INDS-1060-60      Robots, Cyborgs & Androids in Fiction
From early notions of clockwork humans to contemporary concerns about the possibilities of cloning and artificial intelligence, the idea of mechanically enhanced or replicated human beings has continually challenged the ways we think about what it means to be human. This course looks at how our hopes and fears of technologically reproducing and enhancing humans have been explored in fiction-short stories, films, and a play-from the 19th century to the present.

  

*This course is FULL*  INDS-1081-60      Personal Wellness
This course introduces students to the concept of wellness. Students develop strategies for a healthy lifestyle in all aspect of their lives. Through traditional lectures and learning activities, they learn through both individual and group processes. They investigate wellness as it applies to mindfulness, self-responsibility, social/emotional development, stress-management, physical activity, spirituality, substance abuse, nutrition, and complementary health. This course provides the opportunity for students to evaluate their present lifestyle, identify successes, and develop areas requiring personal growth.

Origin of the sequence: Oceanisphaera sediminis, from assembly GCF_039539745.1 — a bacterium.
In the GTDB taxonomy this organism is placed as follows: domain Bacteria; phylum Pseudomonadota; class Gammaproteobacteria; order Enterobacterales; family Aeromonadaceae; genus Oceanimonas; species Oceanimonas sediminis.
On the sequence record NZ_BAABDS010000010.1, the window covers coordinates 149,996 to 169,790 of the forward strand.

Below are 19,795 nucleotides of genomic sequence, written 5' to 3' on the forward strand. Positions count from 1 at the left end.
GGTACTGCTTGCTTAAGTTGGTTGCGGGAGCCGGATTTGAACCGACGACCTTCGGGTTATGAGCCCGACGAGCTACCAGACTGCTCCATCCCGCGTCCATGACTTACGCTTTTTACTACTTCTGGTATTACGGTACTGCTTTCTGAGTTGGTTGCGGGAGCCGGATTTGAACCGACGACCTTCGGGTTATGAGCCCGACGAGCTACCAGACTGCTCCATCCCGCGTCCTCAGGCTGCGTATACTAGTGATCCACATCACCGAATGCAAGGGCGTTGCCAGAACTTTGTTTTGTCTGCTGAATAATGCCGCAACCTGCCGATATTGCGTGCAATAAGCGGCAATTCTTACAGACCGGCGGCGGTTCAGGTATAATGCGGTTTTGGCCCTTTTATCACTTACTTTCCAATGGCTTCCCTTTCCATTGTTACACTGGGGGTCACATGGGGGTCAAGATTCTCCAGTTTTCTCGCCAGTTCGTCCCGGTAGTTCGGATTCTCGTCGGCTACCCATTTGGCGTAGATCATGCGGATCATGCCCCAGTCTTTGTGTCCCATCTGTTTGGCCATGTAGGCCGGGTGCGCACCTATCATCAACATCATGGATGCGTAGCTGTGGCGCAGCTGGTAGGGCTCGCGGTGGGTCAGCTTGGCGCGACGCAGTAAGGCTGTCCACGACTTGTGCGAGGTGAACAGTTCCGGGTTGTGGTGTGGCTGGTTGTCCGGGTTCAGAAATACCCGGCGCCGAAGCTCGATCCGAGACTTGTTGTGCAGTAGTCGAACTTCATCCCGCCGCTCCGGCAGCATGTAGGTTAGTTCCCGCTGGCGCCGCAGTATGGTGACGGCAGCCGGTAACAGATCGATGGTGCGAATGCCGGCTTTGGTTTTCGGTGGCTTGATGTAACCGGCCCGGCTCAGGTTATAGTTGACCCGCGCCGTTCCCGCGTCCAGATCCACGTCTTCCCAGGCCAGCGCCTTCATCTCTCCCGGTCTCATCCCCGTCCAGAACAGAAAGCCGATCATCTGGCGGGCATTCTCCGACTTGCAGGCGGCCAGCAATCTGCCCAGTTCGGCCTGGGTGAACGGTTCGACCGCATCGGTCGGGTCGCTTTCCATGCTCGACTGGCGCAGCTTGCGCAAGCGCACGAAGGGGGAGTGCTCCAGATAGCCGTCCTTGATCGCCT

*This course is FULL*  PSYC-1027-60      Human Relations
To a very large degree, the satisfaction we experience in life is greatly influenced by the quality of our interpersonal relationships. There are numerous personal and social factors that play a role in shaping our thoughts, feelings and behaviour with others. As such, this course is designed to examine some of the fundamental variables underlying the dynamics of human relations. The particular topics of interest will include culture, socialization, personality, the self-concept, perception, emotions and communication factors. At the end of this course, the successful student will have learned the skills and knowledge essential for both personal and career development.

   

*This course is FULL*  PSYC-1079-60    Forensic Psychology